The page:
If you’re considering installing a garden room, this is probably a question that has already crossed your mind. Generally the answer is no because garden rooms are classed as outbuildings and therefore fall under permitted development but there are some exceptions. This simple guide will help you answer the question, quickly and easily.
You will not need planning permission if:
- Your room takes up no more than 50% off your garden
- It is being built to the side or rear of the property, no more than 2.0m from the boundary
- Does not exceed the maximum height of 2.5m
- It is not being built on the site of a listed building
- Adheres to the rules of designated land
- The room is not intended as self contained living accommodation
- There are no balconies, verandas or raised platforms
How much space will your garden room take up?
To comply with permitted development the ratio of garden room to garden has to be correct. There should be no more that 50% of the garden around the original house taken up by your room or other outside buildings.
‘Original house’ means as the building was first built or as it stood as of the 1st of July 1948. Unless an extension existed before this date, it is not classed as the original house. Our garden rooms are bespoke so if you have a small garden, we can ensure the size of your room will follow the 50% rule.
Where will you garden room be positioned?
Where you choose to site your garden room will have a significant impact on whether or not you need to seek planning permission:
- It should not be closer to a road or public highway than the original house
- It cannot be positioned in the front garden of your home, only the side or rear
- It must be installed less than 2.0 metres from the property’s boundary
How high will your garden room be?
The building should be single storey but there are various height restrictions based on different roof systems. A dual pitched roof should have an overall height of no more than 2.5m at the eaves, from existing ground level and should not exceed 4 metres at the ridge, while a single sloped roof should be no taller than 2.5 metres at the eaves and 3 metres at the ridge and for a flat roof, 2.5 metres. The great thing about our garden rooms is that if you choose a flat roof design, they will nearly always be within this height restriction. – Is that correct?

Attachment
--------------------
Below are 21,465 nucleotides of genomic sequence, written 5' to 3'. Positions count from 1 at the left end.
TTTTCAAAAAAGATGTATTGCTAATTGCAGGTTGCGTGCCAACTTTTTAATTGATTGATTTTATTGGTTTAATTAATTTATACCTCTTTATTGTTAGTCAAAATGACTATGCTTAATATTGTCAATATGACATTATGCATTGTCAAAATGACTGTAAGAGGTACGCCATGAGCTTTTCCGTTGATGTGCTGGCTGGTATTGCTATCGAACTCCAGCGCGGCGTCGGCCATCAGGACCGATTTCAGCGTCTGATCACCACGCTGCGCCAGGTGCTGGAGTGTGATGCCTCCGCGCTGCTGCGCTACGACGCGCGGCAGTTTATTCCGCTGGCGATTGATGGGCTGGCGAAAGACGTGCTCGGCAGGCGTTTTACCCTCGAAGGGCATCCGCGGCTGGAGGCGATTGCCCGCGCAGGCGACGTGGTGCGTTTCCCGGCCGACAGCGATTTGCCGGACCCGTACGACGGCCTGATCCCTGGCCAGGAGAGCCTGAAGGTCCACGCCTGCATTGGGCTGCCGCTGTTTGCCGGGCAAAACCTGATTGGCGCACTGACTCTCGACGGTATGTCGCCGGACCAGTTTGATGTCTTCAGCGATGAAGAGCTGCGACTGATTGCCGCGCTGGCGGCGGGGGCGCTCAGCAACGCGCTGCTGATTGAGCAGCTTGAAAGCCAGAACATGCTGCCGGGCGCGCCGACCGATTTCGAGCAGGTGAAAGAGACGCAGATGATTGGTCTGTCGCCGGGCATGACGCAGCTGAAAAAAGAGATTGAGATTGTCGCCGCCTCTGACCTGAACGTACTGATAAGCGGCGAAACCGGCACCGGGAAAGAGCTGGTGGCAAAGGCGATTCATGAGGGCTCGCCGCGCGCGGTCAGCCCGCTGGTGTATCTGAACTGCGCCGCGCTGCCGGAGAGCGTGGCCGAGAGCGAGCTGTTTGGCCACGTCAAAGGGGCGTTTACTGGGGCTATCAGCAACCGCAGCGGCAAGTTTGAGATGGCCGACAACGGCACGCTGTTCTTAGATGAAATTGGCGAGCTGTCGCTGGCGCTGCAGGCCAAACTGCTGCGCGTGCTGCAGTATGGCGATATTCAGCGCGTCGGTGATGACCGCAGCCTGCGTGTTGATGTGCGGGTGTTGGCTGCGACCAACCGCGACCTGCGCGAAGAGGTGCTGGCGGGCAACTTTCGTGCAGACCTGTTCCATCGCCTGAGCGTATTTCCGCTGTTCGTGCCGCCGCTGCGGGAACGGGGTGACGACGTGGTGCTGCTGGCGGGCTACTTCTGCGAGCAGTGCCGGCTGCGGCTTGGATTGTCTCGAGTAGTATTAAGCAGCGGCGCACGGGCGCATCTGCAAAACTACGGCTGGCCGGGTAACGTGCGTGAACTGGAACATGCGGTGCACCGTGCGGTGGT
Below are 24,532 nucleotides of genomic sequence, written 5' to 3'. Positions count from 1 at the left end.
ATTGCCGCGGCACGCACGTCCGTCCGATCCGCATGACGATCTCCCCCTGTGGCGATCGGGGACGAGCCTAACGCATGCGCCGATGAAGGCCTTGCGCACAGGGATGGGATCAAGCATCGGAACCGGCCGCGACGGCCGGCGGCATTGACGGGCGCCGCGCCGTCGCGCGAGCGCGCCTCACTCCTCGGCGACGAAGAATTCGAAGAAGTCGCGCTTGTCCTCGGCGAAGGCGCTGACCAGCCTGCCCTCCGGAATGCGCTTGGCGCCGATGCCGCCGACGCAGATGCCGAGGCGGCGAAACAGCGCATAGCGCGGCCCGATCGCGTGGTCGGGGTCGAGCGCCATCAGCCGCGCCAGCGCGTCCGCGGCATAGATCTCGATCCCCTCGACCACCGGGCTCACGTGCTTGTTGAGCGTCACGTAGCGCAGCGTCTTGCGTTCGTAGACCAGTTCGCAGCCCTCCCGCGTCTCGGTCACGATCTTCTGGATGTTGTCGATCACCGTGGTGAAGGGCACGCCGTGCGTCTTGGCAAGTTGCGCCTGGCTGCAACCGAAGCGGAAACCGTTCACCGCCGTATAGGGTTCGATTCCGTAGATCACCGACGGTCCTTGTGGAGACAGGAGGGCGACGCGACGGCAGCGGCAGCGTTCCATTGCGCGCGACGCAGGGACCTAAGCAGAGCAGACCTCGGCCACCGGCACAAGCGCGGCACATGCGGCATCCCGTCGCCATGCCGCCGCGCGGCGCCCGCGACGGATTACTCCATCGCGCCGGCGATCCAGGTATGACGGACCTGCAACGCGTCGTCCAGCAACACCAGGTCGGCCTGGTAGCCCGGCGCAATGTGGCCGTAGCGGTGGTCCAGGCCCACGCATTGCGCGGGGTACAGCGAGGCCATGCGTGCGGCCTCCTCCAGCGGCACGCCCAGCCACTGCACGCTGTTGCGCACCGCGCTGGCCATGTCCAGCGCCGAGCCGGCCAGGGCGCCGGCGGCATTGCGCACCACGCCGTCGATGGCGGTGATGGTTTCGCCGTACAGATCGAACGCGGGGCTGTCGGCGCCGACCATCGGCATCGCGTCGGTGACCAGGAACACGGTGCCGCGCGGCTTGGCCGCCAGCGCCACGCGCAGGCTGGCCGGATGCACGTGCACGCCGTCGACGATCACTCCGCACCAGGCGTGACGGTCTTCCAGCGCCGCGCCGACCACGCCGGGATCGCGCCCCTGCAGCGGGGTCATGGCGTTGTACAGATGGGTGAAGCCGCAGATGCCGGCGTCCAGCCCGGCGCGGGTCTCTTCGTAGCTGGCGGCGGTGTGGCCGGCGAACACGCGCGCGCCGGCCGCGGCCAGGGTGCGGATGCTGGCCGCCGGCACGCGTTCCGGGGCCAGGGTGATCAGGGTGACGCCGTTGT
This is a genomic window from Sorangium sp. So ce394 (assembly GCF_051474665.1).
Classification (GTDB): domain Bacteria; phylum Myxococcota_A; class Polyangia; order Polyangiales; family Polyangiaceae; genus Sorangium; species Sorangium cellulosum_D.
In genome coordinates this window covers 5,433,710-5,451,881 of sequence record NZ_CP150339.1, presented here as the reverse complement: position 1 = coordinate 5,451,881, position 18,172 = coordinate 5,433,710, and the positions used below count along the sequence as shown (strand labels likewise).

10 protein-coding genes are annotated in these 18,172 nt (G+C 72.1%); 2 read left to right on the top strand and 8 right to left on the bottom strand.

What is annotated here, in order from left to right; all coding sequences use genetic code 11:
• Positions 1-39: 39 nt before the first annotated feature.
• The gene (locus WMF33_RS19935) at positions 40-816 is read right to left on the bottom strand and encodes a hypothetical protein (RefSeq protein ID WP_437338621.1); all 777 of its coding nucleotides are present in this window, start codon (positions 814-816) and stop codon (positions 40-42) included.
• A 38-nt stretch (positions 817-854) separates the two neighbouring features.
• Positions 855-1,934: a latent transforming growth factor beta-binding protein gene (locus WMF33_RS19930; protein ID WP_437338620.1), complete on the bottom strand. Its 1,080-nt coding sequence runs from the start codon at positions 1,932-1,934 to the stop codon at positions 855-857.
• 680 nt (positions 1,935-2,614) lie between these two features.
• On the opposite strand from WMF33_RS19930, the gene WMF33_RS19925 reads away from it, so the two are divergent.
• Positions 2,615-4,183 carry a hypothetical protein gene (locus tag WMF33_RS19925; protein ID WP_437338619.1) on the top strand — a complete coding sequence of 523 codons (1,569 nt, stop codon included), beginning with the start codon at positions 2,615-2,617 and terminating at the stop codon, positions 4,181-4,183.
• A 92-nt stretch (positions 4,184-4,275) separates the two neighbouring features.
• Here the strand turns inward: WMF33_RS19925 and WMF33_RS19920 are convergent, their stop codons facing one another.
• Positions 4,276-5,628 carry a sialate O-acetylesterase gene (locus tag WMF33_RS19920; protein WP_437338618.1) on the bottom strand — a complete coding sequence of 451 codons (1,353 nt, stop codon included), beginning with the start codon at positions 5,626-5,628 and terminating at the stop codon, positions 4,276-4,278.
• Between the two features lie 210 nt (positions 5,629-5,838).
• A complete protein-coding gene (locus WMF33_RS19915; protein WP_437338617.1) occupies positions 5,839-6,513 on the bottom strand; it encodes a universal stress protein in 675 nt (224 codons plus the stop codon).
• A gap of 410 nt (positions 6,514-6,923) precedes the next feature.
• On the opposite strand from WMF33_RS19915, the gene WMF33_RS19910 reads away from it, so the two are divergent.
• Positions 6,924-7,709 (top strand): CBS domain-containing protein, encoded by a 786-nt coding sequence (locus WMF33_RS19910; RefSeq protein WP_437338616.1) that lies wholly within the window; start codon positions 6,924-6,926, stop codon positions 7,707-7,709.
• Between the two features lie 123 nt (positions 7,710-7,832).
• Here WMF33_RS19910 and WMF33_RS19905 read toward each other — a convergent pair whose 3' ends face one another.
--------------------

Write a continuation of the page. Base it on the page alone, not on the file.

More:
Is your house a listed building?
As you may well be aware there are far stricter rules when it comes to listed buildings and the area around it, due to their architectural and historical importance. Installing a garden room within the immediate boundary of a listed property will require planning permission and listed building consent. Don’t let that put you off though, whether you choose a contemporary or traditional garden room, our designs will always compliment a historic building.
Do you live on designated land?
This includes World Heritage sites, Ares of Outstanding Natural Beauty, National Parks etc. that like listed buildings, also has certain limitations. There are a couple of points to think about:
- Properties, which fall into these areas, cannot have a garden building to the side of a property without planning permission.
- The second applies only to national parks, World Heritage Sites and Areas of Outstanding Natural Beauty, not conservation areas. Without planning permission, garden rooms that are 20m from any wall of the house must be no more that 10m2 – if you want a bigger building you will need to seek planning permission.
What will you use your garden room for?
While our rooms can be used as an extra bedroom, a guest room or self-contained living accommodation, this will not fall within permitted development and you will need planning permission. This is because it will need to comply with strict building regulations. If you plan to use the room as an office, studio, playroom or any other purpose however it is defined as ‘incidental to the enjoyment of the dwelling house’ so you’ll be fine without planning permission.
Any raised platforms such as balconies and verandas will require planning permission, however Permitted Development rules do state that as long as they are no higher than 30cm and with the garden room or other outbuildings don’t cover more that 50% of your garden planning permission will not be required.
This is an outline of the requirements for planning permission and should only be used as a ‘rule of thumb’ guide. If you’re still unsure, or you need clarification, we would be happy to help. Give us a call on 01392 244063 or email us at email@example.com
You can also refer to the Planning Portal to find out more about planning permission and permitted development.